Stephen King- The Wild, Weird, and Wonderful

Pretend like I blogged on Tuesday, when I was going to.A little back story: I’m a speed-reader. You’d think that’d be great, except I devour books like food. Because I had read all my book a bazillion times, I turned to my mother’s.

The movie poster- tell me that clown isn’t scary.

Thus, I am now reading pretty much everything Stephen King has ever written. Today’s review? It.

It is iconic and I guess the fuel behind most clown phobias. Literally, coulrophobia I’m telling you, the next time I see a clown I’m going to scream, “Please don’t tear off my arm!”

It is a monster of a book, some 1,100 pages, so I’ll have to give you the short version.

In Derry, Maine, things have never been quite right. Every 27 or so years, there are bloody crime sprees, especially the murders of children. In 1958, little Georgie Denbrough is the first child to die.  From there, it gains velocity. The townspeople speculate about perverts and drifters.

Only the children can see the clown lurking in the sewers.

The first days of summer brings together Bill Denbrough, stutterer; Eddie Kaspbrak, asmathic; Richie Tozier, the boy with terrible imitations; Ben Hascom, fat and friendless; Stan Uris, Jewish; Mike Hanlon, black; and Beverly Marsh, tough and hiding the evidence of her father’s fists. They are the Losers, and they will oppose It. And ultimately, stop It.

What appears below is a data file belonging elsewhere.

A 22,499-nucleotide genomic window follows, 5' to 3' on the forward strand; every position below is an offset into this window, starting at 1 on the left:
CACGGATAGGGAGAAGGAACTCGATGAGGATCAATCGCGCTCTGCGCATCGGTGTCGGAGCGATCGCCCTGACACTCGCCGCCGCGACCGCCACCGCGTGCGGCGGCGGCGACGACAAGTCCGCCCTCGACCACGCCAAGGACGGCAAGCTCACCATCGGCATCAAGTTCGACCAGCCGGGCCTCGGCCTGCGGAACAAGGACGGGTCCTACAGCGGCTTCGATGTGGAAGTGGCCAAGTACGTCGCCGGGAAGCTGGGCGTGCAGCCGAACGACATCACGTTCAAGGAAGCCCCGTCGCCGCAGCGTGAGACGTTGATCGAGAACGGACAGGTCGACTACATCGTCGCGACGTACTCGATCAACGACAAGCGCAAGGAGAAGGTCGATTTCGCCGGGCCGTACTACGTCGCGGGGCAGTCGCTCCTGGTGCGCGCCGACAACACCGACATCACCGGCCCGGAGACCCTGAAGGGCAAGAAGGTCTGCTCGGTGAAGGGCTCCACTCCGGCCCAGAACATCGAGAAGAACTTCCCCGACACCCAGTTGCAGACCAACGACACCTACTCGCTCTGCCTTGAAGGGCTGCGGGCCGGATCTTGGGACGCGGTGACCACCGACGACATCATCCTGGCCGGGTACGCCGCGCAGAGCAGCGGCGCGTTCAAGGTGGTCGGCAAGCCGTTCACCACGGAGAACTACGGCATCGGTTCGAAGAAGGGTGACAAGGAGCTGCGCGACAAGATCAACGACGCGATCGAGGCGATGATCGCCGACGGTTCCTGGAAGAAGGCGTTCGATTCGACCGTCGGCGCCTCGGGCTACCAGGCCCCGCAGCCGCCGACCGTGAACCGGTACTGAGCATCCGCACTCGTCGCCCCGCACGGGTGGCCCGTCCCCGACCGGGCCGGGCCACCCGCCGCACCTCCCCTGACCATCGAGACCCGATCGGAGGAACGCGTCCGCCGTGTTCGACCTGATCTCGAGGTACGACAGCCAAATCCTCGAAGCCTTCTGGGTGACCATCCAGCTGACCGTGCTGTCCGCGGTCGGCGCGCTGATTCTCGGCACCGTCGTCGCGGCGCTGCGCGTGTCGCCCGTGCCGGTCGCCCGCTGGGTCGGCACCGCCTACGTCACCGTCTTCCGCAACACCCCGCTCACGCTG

At least, that’s what they thought.

27 years after the last murder in 1958,  the murders begin again. And so do the reports of a clown in the sewers.

The Losers swore to return if it ever came back.  Every one of them has forgotten their childhood, has forgotten It entirely.

It has not forgotten them.

Author: Stephen King

Pages:1,138

Genre: Horror, Mystery

Lindsay’s verdict: Absolutely terrfying, in the way only Stephen King is.

Four out of five stars: The writing and plot are great, but there is one “WHAT?!” moment (you will know it), and the end didn’t fully satisfy me.

Next post will also be Stephen King-centric: 11/22/63. Au revoir!

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